The Girl with the Green Ear by Margaret Mahy
Stories About Magic in Nature

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A collection of nine stories in which characters encounter talking plants, a pine-tree man, a merry-go-round with flying horses, mystical midnight birds, and a cake-eating tree.

About Margaret Mahy

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Margaret Mahy was born on March 21, 1936 in Whakatane, Bay of Plenty, New Zealand. She received a B.A. degree from the University of New Zealand. She worked as a nurse, an assistant librarian, and a children's librarian in England and New Zealand. Her first book, A Lion in the Meadow, was published in 1969. She became a full-time author in 1980. During her lifetime, she wrote more than 120 children's books including The Haunting, The Changeover, Memory, A Lion in the Meadow, The Seven Chinese Brothers, and The Man Whose Mother Was a Pirate. She won the Esther Glen Award five times, the Carnegie Medal of the British Library Association three times, the Boston Globe-Horn Book Award, Hans Christian Andersen Award, and in 1999, she won the New Zealand Post Children's Book Award in two categories, Picture Book and Supreme Award. She died after a brief illness on July 23, 2012 at the age of 76. Author and illustrator Shirley Hughes was born near Liverpool, U. K. on July 16, 1927. She studied drawing and costume design at Liverpool School of Art and the Ruskin School of Drawing in Oxford. At first she was an illustrator of other author's works, but in 1960 she published Lucy and Tom's Day, which was the first book she wrote and illustrated. Since then she has written and illustrated over 50 books. She won the Kate Greenaway Medal for Dogger in 1977, the Eleanor Farjeon Award for distinguished services to children's literature in 1984, and the OBE for services to children's literature in 1998. She currently lives in London with her husband.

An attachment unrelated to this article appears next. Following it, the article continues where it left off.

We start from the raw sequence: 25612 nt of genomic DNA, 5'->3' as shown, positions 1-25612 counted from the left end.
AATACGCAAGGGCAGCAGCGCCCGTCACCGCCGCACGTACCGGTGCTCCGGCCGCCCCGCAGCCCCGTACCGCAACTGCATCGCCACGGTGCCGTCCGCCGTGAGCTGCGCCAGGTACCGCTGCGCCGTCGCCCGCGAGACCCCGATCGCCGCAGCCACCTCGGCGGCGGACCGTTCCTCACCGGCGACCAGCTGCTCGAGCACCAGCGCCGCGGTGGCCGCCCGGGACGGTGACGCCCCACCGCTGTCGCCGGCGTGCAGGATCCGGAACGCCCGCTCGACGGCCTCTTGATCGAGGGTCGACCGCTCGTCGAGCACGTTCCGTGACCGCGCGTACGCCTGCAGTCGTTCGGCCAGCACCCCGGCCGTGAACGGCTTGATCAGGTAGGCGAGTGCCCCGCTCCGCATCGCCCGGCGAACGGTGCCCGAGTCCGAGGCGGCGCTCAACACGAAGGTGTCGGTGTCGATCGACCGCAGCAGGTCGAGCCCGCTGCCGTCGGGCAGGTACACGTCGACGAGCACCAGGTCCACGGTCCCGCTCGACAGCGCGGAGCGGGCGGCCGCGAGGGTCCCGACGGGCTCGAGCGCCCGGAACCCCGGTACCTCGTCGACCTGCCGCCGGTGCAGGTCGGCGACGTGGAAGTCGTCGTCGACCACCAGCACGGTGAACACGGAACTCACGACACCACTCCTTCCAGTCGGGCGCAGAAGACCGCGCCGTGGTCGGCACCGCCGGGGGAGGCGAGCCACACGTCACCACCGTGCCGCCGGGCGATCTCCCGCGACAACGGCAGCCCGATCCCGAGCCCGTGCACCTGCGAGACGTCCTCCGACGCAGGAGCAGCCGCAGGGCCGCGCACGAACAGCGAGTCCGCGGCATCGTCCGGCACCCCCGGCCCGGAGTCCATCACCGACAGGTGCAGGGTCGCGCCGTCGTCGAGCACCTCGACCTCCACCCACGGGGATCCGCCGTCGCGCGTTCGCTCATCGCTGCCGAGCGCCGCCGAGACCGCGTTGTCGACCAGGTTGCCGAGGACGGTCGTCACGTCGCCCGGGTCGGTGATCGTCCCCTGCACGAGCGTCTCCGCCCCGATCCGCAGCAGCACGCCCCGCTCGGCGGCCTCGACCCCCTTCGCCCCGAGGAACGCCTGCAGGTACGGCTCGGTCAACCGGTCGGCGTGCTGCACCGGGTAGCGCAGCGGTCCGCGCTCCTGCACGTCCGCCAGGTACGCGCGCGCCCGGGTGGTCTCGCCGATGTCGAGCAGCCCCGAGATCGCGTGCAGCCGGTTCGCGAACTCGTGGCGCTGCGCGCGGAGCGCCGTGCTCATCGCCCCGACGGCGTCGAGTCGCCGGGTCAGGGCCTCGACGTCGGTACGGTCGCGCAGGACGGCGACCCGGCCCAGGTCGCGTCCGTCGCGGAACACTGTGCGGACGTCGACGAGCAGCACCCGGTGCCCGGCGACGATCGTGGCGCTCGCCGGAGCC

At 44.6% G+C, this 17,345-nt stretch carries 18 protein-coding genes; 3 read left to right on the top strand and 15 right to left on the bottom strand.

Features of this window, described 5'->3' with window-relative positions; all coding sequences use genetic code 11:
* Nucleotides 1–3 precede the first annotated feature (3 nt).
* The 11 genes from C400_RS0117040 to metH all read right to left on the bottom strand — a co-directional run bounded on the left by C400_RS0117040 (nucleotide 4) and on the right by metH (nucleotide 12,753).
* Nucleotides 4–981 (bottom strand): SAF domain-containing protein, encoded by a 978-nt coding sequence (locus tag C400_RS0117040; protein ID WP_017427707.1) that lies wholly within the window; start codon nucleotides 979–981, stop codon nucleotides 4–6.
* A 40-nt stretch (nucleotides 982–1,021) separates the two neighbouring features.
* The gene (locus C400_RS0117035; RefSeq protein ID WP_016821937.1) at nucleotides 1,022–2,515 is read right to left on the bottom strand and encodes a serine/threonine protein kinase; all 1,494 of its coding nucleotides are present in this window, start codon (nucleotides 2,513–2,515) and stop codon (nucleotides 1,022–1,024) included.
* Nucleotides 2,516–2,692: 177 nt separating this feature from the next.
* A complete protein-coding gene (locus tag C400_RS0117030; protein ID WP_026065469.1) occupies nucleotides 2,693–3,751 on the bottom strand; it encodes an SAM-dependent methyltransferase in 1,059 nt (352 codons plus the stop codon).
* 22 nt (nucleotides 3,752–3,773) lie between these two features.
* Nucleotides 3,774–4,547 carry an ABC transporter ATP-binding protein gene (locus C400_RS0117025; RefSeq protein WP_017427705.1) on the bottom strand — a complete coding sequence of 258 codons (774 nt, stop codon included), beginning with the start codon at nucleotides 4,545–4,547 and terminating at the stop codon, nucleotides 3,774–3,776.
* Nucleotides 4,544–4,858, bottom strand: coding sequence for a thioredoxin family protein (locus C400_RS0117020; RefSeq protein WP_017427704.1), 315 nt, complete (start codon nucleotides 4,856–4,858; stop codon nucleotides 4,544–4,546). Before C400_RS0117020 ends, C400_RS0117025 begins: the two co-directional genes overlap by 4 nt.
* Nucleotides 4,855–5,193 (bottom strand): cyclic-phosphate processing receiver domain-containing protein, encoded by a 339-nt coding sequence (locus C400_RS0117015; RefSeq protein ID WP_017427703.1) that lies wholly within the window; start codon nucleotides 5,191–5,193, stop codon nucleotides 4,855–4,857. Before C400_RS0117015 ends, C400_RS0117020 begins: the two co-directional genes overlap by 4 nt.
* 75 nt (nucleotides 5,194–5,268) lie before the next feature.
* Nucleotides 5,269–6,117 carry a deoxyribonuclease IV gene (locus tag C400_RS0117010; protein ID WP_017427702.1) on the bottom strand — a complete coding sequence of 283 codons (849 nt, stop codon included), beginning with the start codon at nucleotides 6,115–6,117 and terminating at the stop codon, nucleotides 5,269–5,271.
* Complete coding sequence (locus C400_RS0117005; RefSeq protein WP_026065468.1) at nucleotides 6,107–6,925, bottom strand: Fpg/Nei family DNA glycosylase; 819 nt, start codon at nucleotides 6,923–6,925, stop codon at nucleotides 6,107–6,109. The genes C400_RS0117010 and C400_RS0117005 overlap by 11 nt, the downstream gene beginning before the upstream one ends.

Published March 17, 1992 by Knopf Books for Young Readers. 97 pages
Genres: Children's Books.

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The "magic" isn't always supernatural: since he's lonely, "The Good Wizard of the Forest" plants trees and talks to them while they share his meals (he gives them "plant food cake");

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